Additional Cards/Drives: There are several other expansion cards you may want to include in your machine, depending on your goals – and depending on whether you chose a motherboard where such cards are embedded on-board. For example, if you will be doing video editing on this machine you may want to add a fire-wire card. Additionally, you should also get the appropriate drives, such as DVD, Blu-Ray, Floppy Disk drives, etc depending on your personal requirements. Remember, you can always add these parts later on, since they're not essential for the computer to work.
Got all the Parts? Now Put It Together!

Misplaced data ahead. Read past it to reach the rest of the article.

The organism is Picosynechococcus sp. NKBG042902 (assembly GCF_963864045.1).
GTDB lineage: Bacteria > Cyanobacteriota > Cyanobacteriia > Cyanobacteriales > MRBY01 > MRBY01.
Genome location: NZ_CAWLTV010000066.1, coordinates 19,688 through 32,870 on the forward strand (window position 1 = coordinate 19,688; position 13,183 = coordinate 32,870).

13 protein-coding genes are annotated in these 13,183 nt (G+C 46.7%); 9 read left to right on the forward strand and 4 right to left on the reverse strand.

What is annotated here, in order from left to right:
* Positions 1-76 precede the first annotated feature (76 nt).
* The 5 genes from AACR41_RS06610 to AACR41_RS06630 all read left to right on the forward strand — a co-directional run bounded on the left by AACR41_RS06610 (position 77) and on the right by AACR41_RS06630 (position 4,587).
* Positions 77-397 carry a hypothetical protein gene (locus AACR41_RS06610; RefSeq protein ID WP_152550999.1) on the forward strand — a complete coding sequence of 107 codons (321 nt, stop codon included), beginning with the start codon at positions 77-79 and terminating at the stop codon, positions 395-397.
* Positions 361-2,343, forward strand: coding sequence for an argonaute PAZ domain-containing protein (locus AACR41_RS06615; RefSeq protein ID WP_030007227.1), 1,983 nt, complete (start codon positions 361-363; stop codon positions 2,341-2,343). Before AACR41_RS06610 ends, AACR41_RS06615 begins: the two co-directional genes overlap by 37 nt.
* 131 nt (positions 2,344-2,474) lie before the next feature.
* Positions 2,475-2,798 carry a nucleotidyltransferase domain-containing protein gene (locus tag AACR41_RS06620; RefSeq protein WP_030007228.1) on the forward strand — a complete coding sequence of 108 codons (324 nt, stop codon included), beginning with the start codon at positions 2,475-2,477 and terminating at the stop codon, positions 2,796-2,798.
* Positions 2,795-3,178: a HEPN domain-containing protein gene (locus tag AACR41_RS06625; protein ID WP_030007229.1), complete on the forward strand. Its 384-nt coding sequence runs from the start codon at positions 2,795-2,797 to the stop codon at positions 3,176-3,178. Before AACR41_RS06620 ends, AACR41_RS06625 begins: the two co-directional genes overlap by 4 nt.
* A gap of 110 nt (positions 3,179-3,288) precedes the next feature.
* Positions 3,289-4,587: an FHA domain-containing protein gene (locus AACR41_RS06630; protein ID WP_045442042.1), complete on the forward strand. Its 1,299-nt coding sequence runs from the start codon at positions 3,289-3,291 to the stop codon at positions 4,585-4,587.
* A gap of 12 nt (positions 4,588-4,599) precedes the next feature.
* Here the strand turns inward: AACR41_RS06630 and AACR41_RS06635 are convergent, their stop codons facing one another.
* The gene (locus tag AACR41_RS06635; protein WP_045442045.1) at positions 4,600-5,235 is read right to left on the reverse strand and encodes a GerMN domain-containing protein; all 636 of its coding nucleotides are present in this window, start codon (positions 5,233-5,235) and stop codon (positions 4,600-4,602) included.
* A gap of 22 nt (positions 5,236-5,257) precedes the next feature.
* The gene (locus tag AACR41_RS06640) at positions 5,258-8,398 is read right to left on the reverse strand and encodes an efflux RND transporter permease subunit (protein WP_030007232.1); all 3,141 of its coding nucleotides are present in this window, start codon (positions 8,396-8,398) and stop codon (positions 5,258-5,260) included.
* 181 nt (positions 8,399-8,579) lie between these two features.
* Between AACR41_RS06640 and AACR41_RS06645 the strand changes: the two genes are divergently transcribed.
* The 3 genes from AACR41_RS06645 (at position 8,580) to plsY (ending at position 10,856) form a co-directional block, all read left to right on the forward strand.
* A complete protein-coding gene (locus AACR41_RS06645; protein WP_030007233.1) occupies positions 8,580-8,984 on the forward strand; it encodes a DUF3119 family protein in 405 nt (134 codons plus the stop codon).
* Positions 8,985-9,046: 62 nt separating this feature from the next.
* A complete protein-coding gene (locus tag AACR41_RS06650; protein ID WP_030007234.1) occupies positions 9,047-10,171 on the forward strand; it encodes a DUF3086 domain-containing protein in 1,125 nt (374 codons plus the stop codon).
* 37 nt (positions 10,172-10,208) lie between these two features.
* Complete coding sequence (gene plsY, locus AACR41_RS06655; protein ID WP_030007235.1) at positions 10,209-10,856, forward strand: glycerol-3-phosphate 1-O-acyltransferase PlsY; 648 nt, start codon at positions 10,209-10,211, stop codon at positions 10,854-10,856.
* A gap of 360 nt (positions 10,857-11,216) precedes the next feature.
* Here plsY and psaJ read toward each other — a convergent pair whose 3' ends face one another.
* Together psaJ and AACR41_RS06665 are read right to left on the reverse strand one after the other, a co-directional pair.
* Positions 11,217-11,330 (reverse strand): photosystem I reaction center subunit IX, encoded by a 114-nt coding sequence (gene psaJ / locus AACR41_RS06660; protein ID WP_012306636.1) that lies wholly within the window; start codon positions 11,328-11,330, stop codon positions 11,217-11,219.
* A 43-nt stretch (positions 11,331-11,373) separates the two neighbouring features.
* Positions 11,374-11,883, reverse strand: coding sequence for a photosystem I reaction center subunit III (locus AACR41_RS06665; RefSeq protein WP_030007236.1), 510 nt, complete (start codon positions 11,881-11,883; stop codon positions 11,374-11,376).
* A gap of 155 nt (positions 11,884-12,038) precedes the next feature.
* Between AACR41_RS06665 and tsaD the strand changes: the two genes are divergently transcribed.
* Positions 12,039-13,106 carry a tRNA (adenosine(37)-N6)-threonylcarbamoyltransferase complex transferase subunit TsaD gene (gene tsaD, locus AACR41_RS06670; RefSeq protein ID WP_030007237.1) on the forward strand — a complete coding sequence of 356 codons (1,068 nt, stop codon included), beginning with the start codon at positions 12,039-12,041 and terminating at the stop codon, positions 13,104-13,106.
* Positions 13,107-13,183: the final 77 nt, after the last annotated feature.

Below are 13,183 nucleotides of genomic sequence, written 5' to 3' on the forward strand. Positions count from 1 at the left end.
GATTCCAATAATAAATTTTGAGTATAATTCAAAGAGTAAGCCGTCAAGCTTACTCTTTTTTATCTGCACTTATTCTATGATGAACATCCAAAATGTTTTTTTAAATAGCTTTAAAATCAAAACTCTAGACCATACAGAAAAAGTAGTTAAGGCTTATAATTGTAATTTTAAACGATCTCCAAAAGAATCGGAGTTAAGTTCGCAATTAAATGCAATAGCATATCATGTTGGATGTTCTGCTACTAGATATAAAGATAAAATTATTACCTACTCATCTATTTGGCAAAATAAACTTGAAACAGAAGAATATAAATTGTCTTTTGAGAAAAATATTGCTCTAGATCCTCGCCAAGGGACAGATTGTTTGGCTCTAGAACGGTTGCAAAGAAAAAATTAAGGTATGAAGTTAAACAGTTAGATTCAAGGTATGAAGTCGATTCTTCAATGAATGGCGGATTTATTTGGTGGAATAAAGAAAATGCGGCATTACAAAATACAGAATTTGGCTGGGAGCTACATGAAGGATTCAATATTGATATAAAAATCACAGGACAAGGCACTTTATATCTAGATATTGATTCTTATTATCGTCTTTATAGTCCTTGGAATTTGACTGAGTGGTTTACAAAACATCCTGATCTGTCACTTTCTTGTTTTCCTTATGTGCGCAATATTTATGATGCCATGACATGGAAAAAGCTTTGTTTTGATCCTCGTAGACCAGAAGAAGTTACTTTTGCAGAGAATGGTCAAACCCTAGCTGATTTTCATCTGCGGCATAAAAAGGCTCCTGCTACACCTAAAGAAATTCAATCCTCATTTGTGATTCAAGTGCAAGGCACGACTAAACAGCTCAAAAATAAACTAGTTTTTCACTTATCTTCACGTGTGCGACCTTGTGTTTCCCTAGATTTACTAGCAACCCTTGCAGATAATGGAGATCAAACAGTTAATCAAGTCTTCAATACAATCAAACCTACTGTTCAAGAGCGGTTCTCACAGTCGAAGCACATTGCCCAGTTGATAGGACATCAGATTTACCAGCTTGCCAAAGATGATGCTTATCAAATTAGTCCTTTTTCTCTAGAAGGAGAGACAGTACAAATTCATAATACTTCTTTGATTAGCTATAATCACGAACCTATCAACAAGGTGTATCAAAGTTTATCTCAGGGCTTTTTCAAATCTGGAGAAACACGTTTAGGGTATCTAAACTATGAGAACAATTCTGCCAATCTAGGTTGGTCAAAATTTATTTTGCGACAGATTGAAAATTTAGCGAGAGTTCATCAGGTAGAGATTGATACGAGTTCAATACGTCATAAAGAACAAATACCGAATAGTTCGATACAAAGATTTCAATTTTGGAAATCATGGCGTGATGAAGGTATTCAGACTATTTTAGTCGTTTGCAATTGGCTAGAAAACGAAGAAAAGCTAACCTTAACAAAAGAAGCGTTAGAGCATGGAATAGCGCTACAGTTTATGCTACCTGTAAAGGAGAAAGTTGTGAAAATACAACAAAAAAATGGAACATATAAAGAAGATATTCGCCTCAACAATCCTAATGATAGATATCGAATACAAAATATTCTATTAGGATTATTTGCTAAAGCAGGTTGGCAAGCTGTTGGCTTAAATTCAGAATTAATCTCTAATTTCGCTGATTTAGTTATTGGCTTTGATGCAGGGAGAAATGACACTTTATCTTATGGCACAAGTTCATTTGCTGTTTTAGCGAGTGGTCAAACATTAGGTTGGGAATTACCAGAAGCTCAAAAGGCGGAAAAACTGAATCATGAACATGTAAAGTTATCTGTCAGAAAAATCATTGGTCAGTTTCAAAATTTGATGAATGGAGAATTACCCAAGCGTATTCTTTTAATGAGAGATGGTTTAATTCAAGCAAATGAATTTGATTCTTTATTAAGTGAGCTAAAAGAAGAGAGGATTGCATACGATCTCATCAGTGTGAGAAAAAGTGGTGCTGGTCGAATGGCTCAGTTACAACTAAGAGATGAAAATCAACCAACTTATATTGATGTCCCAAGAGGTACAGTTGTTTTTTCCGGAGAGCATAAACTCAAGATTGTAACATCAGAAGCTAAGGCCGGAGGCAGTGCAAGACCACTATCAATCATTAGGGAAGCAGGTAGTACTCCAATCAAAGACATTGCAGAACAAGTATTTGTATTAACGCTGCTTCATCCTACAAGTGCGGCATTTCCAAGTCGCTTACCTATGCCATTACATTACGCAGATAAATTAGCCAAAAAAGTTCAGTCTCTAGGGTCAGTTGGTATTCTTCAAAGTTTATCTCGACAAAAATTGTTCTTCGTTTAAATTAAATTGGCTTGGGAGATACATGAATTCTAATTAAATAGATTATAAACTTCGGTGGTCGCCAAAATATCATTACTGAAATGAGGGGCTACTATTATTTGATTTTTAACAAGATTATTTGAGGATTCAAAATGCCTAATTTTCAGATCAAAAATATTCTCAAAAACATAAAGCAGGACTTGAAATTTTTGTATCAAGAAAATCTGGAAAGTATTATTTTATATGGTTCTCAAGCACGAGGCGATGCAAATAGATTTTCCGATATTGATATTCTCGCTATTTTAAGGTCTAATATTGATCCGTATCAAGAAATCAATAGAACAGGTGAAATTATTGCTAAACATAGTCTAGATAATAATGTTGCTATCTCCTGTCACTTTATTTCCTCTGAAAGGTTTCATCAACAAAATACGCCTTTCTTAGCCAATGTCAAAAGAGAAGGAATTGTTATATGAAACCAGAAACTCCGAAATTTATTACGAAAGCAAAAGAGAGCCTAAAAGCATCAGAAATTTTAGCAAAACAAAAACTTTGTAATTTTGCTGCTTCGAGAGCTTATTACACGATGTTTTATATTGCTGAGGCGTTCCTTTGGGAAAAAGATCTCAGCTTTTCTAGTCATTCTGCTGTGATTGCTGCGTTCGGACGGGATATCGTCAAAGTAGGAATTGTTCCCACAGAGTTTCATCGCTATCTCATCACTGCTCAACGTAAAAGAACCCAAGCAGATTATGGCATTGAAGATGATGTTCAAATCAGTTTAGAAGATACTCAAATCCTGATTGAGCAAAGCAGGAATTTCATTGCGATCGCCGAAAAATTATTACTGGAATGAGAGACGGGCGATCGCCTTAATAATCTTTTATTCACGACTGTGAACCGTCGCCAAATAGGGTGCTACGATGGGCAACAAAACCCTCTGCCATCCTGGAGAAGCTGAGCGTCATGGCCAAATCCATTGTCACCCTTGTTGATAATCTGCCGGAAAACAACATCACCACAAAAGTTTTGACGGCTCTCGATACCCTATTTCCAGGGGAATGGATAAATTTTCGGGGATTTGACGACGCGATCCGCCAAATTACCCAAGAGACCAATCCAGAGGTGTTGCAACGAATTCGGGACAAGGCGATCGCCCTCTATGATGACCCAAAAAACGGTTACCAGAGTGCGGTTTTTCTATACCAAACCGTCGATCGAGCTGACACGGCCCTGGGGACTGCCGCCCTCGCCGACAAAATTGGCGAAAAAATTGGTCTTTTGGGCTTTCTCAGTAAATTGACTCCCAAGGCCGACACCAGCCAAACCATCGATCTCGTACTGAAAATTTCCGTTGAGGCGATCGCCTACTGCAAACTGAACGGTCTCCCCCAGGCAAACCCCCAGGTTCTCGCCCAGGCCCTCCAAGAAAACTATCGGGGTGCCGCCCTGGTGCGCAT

It's a good idea to choose all the parts at the same time to make sure they're compatible with one another. You should pay special attention to the CPU<-Motherboard->RAM to make sure the sockets fit and the clock speeds match, respectively. Once you have all the parts available, that's when the fun begins! Armed with just a plain screwdriver, you will actually put together your own computer.
Warning: Computer parts are very sensitive to static electricity, and you can actually damage some of these parts just by holding them, with static discharges from your body. To avoid this, it's extremely important that you stay grounded while putting together your machine. We don't mean just figuratively grounded (i.e. focused): you will do best to wear a grounding bracelet in your wrist. You have been warned! Also, make sure you do not plug anything in until the very end. This is a safety precaution. Now, let's have some fun.